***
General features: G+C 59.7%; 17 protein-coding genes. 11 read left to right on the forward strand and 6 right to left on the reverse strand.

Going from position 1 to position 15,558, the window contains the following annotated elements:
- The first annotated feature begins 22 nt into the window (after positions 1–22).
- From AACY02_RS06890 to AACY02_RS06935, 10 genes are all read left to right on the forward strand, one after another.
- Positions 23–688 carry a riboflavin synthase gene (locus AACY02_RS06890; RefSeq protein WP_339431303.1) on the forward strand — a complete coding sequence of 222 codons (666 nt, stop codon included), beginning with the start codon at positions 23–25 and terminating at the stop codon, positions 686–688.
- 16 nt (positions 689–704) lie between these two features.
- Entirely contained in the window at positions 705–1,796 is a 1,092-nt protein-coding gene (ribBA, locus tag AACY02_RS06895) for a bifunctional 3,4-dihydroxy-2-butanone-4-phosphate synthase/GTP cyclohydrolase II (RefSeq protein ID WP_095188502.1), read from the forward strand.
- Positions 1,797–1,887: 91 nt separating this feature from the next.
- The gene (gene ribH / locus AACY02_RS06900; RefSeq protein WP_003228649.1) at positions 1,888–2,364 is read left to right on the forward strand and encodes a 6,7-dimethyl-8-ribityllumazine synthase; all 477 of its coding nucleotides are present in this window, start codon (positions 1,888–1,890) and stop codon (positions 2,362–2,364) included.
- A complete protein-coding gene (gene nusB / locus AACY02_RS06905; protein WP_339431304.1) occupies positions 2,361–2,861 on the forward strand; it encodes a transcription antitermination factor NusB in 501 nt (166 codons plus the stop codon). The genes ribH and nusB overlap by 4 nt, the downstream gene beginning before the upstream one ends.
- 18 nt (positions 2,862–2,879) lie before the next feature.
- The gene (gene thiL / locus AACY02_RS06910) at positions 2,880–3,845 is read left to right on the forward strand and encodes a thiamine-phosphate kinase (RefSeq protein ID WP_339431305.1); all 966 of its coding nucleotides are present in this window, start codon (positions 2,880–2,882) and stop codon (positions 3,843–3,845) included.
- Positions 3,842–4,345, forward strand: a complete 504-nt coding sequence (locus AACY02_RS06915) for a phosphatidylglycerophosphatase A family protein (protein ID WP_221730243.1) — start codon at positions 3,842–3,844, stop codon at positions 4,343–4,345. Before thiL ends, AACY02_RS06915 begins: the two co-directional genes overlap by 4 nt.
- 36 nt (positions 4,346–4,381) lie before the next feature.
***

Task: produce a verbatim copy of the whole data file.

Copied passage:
General features: G+C 59.7%; 17 protein-coding genes. 11 read left to right on the forward strand and 6 right to left on the reverse strand.

Going from position 1 to position 15,558, the window contains the following annotated elements:
- The first annotated feature begins 22 nt into the window (after positions 1–22).
- From AACY02_RS06890 to AACY02_RS06935, 10 genes are all read left to right on the forward strand, one after another.
- Positions 23–688 carry a riboflavin synthase gene (locus AACY02_RS06890; RefSeq protein WP_339431303.1) on the forward strand — a complete coding sequence of 222 codons (666 nt, stop codon included), beginning with the start codon at positions 23–25 and terminating at the stop codon, positions 686–688.
- 16 nt (positions 689–704) lie between these two features.
- Entirely contained in the window at positions 705–1,796 is a 1,092-nt protein-coding gene (ribBA, locus tag AACY02_RS06895) for a bifunctional 3,4-dihydroxy-2-butanone-4-phosphate synthase/GTP cyclohydrolase II (RefSeq protein ID WP_095188502.1), read from the forward strand.
- Positions 1,797–1,887: 91 nt separating this feature from the next.
- The gene (gene ribH / locus AACY02_RS06900; RefSeq protein WP_003228649.1) at positions 1,888–2,364 is read left to right on the forward strand and encodes a 6,7-dimethyl-8-ribityllumazine synthase; all 477 of its coding nucleotides are present in this window, start codon (positions 1,888–1,890) and stop codon (positions 2,362–2,364) included.
- A complete protein-coding gene (gene nusB / locus AACY02_RS06905; protein WP_339431304.1) occupies positions 2,361–2,861 on the forward strand; it encodes a transcription antitermination factor NusB in 501 nt (166 codons plus the stop codon). The genes ribH and nusB overlap by 4 nt, the downstream gene beginning before the upstream one ends.
- 18 nt (positions 2,862–2,879) lie before the next feature.
- The gene (gene thiL / locus AACY02_RS06910) at positions 2,880–3,845 is read left to right on the forward strand and encodes a thiamine-phosphate kinase (RefSeq protein ID WP_339431305.1); all 966 of its coding nucleotides are present in this window, start codon (positions 2,880–2,882) and stop codon (positions 3,843–3,845) included.
- Positions 3,842–4,345, forward strand: a complete 504-nt coding sequence (locus AACY02_RS06915) for a phosphatidylglycerophosphatase A family protein (protein ID WP_221730243.1) — start codon at positions 3,842–3,844, stop codon at positions 4,343–4,345. Before thiL ends, AACY02_RS06915 begins: the two co-directional genes overlap by 4 nt.
- 36 nt (positions 4,346–4,381) lie before the next feature.